Bring Your Own Device investigate

BYOD and cloud: The keys to making the IT department liked again?

Letting go of the physical infrastructure is key to the IT department being taken seriously - but can CIOs really make the jump?

Bring your own device (BYOD) and cloud are often seen eroding the powerbase of the IT department. As a result there is quite a lot of resistance to both of these concepts from IT professionals. But while this is understandable, it is misguided and unwise in the long run.

BYOD, for example, is seen as weakening the power of the IT team because the department no longer gets to decide what hardware gets bought or used in the office. That’s bad for a couple of reasons, according to the naysayers.

Firstly, BYOD means no more chance for the IT manager to browse through laptop catalogues and daydream (and makes it much harder to keep those pesky Macs out, too). Secondly, it means the IT department loses what was a very handy bargaining chip when it comes to negotiating with awkward end users: because BYOD means IT is now the source of shiny new toys, users have no incentive to play nicely in the hope that IT will give them a decent laptop the next time around.

Similarly, cloud is seen as undermining the authority of the CIO and the IT department by reducing headcount: services in the cloud means fewer people on the ground maintaining infrastructure. And in the world of corporate politics it is never a good thing for the CIO to have fewer employees than the next executive. After all, who wants to be the CIO if it means sitting in a room alone re-reading your contracts with cloud providers?

Fortunately CIOs are taking the opposite perspective. Rather than hold onto their servers with a deathly grip they are happy to hand them over, and rather than mandating what hardware appears on the desks, they are willing to let end users choose.

I recently chaired a CIO event where most seemed positive about the impact of BYOD and cloud on the IT organisation. They saw embracing such strategies as a way of making it easier for the CIO – and by extension the IT department – to be taken seriously by the rest of the business. Not as a disaster, but as a new beginning.

“IT is no longer considered to be only the people who provide your desktop or who fix the server,” said one CIO. By letting go of this infrastructure the IT department can be seen as embracing change, instead of protecting old roles. Rather than reducing the authority of IT or the CIO, cloud and BYOD, when used well, can enhance their reputation.

About

Steve Ranger is the UK editor of TechRepublic, and has been writing about the impact of technology on people, business and culture for more than a decade. Before joining TechRepublic he was the editor of silicon.com.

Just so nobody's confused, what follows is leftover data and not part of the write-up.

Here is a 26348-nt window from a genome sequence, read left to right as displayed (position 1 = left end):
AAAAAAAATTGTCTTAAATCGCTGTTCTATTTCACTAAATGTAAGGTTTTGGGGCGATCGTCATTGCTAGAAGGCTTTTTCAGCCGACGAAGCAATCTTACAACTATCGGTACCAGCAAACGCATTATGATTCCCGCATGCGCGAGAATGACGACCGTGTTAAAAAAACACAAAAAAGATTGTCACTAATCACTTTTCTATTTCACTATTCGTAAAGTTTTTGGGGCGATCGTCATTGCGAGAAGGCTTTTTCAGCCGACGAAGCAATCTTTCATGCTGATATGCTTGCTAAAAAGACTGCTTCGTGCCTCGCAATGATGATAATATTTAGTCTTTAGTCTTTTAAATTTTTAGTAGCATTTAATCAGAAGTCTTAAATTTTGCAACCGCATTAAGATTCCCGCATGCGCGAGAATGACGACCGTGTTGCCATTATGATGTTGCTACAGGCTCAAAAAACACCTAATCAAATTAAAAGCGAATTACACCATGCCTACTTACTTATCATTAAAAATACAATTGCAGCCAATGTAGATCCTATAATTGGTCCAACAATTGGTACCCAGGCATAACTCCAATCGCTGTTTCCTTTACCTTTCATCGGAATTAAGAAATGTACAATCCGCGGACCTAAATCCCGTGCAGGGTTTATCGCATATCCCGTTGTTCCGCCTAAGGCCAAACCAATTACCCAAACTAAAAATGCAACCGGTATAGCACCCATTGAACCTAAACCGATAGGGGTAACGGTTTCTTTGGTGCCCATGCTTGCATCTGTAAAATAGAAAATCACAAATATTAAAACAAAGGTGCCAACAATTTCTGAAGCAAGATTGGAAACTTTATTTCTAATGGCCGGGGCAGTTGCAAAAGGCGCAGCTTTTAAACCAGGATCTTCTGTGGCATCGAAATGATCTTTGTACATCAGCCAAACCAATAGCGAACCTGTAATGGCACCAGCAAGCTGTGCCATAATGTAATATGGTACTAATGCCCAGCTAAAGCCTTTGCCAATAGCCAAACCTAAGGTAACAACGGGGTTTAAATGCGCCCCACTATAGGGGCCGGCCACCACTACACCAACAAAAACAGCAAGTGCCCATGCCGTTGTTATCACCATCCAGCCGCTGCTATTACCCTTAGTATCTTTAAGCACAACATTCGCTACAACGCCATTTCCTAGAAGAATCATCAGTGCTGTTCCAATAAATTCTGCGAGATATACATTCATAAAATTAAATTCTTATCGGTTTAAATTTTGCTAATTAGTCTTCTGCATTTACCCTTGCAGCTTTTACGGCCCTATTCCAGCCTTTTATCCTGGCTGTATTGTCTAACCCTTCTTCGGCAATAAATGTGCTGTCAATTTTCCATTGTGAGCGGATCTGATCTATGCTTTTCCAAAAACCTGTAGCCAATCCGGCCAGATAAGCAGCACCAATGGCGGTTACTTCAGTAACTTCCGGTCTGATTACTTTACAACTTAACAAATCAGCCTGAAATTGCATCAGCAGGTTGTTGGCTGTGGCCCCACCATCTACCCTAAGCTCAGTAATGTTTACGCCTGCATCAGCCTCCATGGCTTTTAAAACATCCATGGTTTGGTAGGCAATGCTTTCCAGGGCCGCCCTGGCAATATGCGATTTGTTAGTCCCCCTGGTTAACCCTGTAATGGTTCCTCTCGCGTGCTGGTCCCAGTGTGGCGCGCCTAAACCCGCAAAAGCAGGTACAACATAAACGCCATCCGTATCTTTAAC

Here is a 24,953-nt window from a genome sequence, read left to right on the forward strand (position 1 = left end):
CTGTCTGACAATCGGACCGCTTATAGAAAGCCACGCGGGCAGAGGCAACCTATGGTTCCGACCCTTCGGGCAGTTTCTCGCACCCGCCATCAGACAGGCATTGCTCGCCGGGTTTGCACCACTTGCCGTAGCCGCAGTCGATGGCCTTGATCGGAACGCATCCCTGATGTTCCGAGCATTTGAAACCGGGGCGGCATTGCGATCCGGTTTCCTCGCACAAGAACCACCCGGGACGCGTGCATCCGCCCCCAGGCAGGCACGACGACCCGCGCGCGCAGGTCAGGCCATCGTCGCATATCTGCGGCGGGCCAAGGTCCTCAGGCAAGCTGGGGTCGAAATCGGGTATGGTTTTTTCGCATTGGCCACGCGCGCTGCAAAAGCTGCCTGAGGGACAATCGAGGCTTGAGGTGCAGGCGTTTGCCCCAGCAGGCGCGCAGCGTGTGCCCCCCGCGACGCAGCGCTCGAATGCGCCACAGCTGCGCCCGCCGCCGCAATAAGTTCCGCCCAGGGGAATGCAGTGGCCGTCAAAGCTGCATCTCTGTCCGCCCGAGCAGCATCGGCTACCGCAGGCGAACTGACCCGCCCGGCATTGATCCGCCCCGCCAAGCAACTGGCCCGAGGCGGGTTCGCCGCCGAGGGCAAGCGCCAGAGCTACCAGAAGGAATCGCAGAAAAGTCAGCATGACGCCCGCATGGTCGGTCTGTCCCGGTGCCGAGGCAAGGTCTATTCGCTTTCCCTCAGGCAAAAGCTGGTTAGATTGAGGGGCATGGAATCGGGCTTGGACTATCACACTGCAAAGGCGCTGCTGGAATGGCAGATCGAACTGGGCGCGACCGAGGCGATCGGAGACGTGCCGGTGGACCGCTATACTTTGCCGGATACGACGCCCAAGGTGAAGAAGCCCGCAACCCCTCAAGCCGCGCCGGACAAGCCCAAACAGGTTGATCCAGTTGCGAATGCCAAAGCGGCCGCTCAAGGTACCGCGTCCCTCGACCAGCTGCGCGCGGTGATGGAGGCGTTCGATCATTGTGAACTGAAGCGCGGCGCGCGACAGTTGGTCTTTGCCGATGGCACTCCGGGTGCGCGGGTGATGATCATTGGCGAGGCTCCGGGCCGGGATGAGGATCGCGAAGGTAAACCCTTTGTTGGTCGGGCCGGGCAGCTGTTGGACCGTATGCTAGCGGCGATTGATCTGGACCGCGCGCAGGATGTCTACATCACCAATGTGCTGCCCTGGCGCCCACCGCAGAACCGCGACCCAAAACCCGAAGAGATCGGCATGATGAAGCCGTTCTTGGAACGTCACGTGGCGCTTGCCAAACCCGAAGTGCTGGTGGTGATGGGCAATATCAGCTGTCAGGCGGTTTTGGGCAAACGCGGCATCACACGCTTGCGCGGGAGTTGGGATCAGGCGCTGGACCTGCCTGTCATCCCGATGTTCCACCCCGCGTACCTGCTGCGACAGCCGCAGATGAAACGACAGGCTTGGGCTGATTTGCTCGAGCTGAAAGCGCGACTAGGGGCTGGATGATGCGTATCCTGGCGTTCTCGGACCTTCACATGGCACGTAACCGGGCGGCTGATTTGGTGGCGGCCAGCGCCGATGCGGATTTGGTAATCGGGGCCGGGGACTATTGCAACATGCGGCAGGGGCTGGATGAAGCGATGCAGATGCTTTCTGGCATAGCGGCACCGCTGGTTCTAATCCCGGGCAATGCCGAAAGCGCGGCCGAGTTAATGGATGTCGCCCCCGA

3 comments
HypnoToad72
HypnoToad72

CLOUD is about control and cost reduction, and hoping the entity one is leasing out to will be bothered to do their job effectively and with care as well. Most end users and departments that rely on IT increasingly do not like IT because IT does things for itself instead of the users. The IT manager has to talk to the CFO, CEO, C_O, whatever, and costs are contained by limiting services and standards. Replacing one standard with another does nothing to resolve the issue of "likeability". Spell out how half these systems work and people will be even less happy. And they're already annoyed at new technologies' poorer performance (unless it's the contractor that came in and did a shoddy job in the first place, but workers tend to do the value they think others fathom them as worthy as being. If you're not thought of highly, will you perform better or worse than if you were?) Plenty of tangents, but my second through fourth paragraphs sum it up the best.

hammeron
hammeron

Although customer focus plays a big role, my job is not to be liked or unliked, or to have a large or small head count. My job it to provide efficient tech services and information security for my employer. How does consumerising what we do ensure that we are providing the best outcome? Less security, less control, blurred lines between business and personal information and systems, increasing information anarchy, but hey I don't want to be a nay sayer and it's sooo shiny, so let's surrender the corporate network! What a great idea! Seriously though, there is no doubt that we are in the middle of another tech revolution but as history testifies, it???s easy to lose your head at such times, so beware.

HypnoToad72
HypnoToad72

People often go by some external group's beliefs instead of doing their own research and needs. Like the economy in general, a business' lack of intellect and relying more on outsiders to decide how all should do things just ends up being nothing more than poor organization, handling, and direction.